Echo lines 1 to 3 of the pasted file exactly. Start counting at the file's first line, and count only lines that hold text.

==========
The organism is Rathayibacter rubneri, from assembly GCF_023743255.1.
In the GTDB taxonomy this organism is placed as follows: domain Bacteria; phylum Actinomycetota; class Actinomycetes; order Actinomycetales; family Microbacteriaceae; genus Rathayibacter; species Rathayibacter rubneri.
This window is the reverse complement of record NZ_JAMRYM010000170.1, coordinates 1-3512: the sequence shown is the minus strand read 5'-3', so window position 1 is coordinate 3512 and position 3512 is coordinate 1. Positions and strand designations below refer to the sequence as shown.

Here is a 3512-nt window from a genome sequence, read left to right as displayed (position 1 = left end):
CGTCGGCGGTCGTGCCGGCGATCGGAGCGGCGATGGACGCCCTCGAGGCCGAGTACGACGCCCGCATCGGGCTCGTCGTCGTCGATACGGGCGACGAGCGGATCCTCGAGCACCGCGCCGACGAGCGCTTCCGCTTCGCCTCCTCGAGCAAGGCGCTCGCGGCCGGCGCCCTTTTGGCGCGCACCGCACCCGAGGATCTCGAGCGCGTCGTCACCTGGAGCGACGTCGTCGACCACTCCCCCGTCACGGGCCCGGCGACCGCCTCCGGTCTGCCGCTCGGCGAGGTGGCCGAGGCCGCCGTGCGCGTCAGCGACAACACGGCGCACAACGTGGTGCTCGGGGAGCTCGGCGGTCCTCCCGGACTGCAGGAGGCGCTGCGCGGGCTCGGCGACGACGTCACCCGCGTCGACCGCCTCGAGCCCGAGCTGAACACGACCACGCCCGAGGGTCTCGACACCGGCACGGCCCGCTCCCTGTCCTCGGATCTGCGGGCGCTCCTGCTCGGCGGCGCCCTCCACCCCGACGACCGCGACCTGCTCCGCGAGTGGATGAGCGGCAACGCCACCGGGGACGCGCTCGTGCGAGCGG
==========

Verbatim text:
The organism is Rathayibacter rubneri, from assembly GCF_023743255.1.
In the GTDB taxonomy this organism is placed as follows: domain Bacteria; phylum Actinomycetota; class Actinomycetes; order Actinomycetales; family Microbacteriaceae; genus Rathayibacter; species Rathayibacter rubneri.
This window is the reverse complement of record NZ_JAMRYM010000170.1, coordinates 1-3512: the sequence shown is the minus strand read 5'-3', so window position 1 is coordinate 3512 and position 3512 is coordinate 1. Positions and strand designations below refer to the sequence as shown.